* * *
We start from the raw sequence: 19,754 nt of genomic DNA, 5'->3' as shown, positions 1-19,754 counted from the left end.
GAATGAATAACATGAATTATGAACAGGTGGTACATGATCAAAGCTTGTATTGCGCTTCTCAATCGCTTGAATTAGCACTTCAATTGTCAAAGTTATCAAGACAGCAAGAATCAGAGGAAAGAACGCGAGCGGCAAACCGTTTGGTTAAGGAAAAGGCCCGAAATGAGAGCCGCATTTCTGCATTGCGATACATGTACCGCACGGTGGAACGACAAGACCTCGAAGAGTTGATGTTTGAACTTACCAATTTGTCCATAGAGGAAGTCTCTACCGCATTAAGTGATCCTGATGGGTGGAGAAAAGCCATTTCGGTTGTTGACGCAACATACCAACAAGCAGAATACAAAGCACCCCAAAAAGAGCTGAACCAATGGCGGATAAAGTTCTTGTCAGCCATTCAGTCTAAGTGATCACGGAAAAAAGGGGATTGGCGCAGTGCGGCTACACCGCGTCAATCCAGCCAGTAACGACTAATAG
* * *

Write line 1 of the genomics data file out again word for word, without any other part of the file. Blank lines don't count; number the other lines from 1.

We start from the raw sequence: 19,754 nt of genomic DNA, 5'->3' as shown, positions 1-19,754 counted from the left end.